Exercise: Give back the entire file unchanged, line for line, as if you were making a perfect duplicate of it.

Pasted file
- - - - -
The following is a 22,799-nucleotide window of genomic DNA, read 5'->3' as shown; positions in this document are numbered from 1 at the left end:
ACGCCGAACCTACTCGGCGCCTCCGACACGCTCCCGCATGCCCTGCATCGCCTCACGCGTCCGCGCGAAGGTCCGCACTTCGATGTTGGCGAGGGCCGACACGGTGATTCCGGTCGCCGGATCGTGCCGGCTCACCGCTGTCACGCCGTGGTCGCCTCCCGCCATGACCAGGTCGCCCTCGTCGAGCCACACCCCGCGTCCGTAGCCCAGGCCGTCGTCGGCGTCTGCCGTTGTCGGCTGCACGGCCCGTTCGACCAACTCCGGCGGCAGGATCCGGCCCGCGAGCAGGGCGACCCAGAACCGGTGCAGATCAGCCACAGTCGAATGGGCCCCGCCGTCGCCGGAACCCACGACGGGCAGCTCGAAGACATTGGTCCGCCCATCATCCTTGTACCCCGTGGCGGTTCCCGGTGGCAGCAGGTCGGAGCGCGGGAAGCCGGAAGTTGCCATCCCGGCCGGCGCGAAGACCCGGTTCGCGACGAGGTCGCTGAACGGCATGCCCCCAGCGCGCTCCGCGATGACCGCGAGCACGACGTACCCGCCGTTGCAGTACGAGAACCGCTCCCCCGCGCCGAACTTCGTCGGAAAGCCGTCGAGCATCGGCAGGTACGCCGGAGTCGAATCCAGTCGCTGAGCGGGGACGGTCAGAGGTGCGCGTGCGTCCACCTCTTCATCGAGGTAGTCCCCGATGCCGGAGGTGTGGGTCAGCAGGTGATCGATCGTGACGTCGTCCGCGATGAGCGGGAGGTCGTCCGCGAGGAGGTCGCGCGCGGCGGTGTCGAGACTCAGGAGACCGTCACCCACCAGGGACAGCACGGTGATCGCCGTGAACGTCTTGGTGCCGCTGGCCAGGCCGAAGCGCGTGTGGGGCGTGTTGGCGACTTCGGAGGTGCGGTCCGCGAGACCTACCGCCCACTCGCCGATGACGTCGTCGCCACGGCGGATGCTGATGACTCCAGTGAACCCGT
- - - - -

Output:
The following is a 22,799-nucleotide window of genomic DNA, read 5'->3' as shown; positions in this document are numbered from 1 at the left end:
ACGCCGAACCTACTCGGCGCCTCCGACACGCTCCCGCATGCCCTGCATCGCCTCACGCGTCCGCGCGAAGGTCCGCACTTCGATGTTGGCGAGGGCCGACACGGTGATTCCGGTCGCCGGATCGTGCCGGCTCACCGCTGTCACGCCGTGGTCGCCTCCCGCCATGACCAGGTCGCCCTCGTCGAGCCACACCCCGCGTCCGTAGCCCAGGCCGTCGTCGGCGTCTGCCGTTGTCGGCTGCACGGCCCGTTCGACCAACTCCGGCGGCAGGATCCGGCCCGCGAGCAGGGCGACCCAGAACCGGTGCAGATCAGCCACAGTCGAATGGGCCCCGCCGTCGCCGGAACCCACGACGGGCAGCTCGAAGACATTGGTCCGCCCATCATCCTTGTACCCCGTGGCGGTTCCCGGTGGCAGCAGGTCGGAGCGCGGGAAGCCGGAAGTTGCCATCCCGGCCGGCGCGAAGACCCGGTTCGCGACGAGGTCGCTGAACGGCATGCCCCCAGCGCGCTCCGCGATGACCGCGAGCACGACGTACCCGCCGTTGCAGTACGAGAACCGCTCCCCCGCGCCGAACTTCGTCGGAAAGCCGTCGAGCATCGGCAGGTACGCCGGAGTCGAATCCAGTCGCTGAGCGGGGACGGTCAGAGGTGCGCGTGCGTCCACCTCTTCATCGAGGTAGTCCCCGATGCCGGAGGTGTGGGTCAGCAGGTGATCGATCGTGACGTCGTCCGCGATGAGCGGGAGGTCGTCCGCGAGGAGGTCGCGCGCGGCGGTGTCGAGACTCAGGAGACCGTCACCCACCAGGGACAGCACGGTGATCGCCGTGAACGTCTTGGTGCCGCTGGCCAGGCCGAAGCGCGTGTGGGGCGTGTTGGCGACTTCGGAGGTGCGGTCCGCGAGACCTACCGCCCACTCGCCGATGACGTCGTCGCCACGGCGGATGCTGATGACTCCAGTGAACCCGT